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Roman theatre. Native kinds : Attellanic Fables, Mimi, Comedia Togata.
Greek tragedy transplanted to Rome. Tragic authors of a former epoch, and
of the Augustan age.
Idea of a national Roman tragedy. Causes of the want
of success of the Romans in tragedy. Seneca. The Italians. Pastoral dra-
mas of Tasso and Guarino. Small progress in tragedy. Metastasio and Alfi-
Introduction-Spirit of true criticism-Difference of taste between the ancients
and moderns-Classical and romantic poetry and art-Division of dramatic literature: the ancients, their imitators, and the romantic poets-Definition of the drama View of the theatres of all nations.
The object which we propose to ourselves in these Lectures is to investigate the principles of dramatic literature, and to consider whatever is connected with the fable, composition, and representation, of theatrical productions. We have selected the drama in preference to every other department of poetry. It will not be expected of us that we should enter scientifically into the first principles of theory. Poetry is in general closely connected with the other fine arts; and, in some degree, the eldest sister and guide of the rest. The necessity for the fine arts, and the pleasure derivable from them, originate in a principle of our nature, which it is the business of the philosopher to investigate and to classify. This object has given rise to many profound disquisitions, especially in Germany; and the name of aesthetic* (perceptive) has, with no great degree of propriety, been conferred on this department of philosophy. Aesthetics, or the philosophical theory of beauty and art, is of the utmost importance in its connexion with other inquiries into the human mind; but, considered by itself, it is not of sufficient practical instruction; and it can only become so by its union with the history of the arts. We give the appellation of criticism to the intermediate
• From Alointixo, sentiendi vim habens.—TRANS.
province between general theory and experience or history. The comparing together and judging the existing productions of the human mind must supply us with a knowledge of the means which are requisite for the conception and execution of masterly works of art.
We will therefore endeavour to throw light on the history of the dramatic art by the torch of criticism. In the course of this attempt it will be necessary to adopt many a proposition, without proof, from general theory; but I hope that the manner in which this shall be done will not be considered as objectionable.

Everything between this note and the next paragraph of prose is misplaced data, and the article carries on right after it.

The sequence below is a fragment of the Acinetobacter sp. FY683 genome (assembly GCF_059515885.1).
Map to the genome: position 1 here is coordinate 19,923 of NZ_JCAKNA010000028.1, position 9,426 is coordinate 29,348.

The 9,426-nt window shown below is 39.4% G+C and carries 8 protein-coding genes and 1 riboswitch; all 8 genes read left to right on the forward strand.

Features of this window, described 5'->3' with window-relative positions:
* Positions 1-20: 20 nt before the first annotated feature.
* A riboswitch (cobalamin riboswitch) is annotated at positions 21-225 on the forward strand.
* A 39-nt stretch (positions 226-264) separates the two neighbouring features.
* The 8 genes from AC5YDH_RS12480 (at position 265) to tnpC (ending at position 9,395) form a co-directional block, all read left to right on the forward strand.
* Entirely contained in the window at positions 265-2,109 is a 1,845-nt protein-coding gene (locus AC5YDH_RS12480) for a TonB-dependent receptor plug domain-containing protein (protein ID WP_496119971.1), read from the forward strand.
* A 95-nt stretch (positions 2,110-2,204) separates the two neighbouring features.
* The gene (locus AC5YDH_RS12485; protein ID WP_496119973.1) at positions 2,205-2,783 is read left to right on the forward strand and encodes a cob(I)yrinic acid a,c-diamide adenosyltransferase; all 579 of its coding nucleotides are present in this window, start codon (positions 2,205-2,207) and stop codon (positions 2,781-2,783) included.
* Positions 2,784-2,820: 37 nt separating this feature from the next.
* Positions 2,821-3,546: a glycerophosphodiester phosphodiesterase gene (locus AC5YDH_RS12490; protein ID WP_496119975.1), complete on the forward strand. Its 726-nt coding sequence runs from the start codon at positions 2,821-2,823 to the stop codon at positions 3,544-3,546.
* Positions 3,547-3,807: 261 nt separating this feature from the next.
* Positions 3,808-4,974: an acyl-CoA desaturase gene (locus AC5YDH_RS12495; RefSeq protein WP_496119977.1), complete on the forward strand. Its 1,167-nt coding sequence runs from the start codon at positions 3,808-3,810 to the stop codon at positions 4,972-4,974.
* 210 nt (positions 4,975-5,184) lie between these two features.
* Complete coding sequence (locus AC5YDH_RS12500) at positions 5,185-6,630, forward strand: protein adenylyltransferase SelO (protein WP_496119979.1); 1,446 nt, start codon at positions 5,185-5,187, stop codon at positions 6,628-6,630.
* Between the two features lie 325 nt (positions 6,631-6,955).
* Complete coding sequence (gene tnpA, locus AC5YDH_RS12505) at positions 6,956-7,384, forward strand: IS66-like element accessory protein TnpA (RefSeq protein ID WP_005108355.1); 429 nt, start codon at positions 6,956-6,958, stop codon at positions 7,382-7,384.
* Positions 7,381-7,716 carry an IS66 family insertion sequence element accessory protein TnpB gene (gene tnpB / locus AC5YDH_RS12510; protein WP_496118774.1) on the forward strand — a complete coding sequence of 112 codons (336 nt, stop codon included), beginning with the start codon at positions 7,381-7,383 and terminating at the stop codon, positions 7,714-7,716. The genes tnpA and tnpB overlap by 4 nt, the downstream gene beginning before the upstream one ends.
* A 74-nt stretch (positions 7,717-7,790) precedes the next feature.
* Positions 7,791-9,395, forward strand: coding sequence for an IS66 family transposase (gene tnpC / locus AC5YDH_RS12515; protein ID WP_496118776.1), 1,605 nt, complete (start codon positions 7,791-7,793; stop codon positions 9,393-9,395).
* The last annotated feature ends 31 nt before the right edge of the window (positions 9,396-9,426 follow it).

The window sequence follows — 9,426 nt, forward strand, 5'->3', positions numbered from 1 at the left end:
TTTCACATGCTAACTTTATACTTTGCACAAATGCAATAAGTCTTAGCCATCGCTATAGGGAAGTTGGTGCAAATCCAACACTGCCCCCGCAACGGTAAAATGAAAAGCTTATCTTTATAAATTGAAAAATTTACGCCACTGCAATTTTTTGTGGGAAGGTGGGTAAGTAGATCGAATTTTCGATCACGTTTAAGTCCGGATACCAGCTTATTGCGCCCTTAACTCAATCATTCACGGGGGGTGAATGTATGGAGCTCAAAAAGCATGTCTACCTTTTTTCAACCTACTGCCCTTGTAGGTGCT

Before I proceed farther, I wish to say a few words respecting the spirit of my criticism, a study to which I have devoted a great part of my life. We see numbers of men, and even whole nations, so much fettered by the habits of their education and modes of living, that they cannot shake themselves free from them, even in the enjoyment of the fine arts. Nothing to them appears natural, proper, or beautiful, which is foreign to their language, their manners, or their social relations. In this exclusive mode of seeing and feeling, it is no doubt possible, by means of cultivation, to attain a great nicety of discrimination in the narrow circle within which they are limited and circumscribed. But no man can be a true critic or connoisseur who does not possess a universality of mind, who does not possess the flexibility, which, throwing aside all personal predilections and blind habits, enables him to transport himself into the peculiarities of other ages and nations, to feel them as it were from their proper central point; and, what ennobles human nature, to recognize and respect whatever is beautiful and grand under those external modifications which are necessary to their existence, and which sometimes even seem to disguise them. There is no monopoly of poetry for certain ages and nations, and consequently that despotism in taste, by which it is attempted to make those rules universal which were at first perhaps arbitrarily established, is a pretension which ought never to be allowed. Poetry, taken in its widest acceptation, as the power of creating what is beautiful, and representing it to the eye or the ear, is a universal gift of Heaven, which is even shared to a certain extent by those whom we call barbarians and savages. Internal excellence is alone decisive, and where this exists we must not allow ourselves to be repelled by external appearances. Everything must be traced up to the root of our existence: if it has sprung from thence, it must possess an undoubted worth; but if, without possessing a living germ, it is merely an external appendage, it can never thrive nor acquire a proper growth. Many productions which appear at first sight dazzling phenomena in the province of the fine arts, and which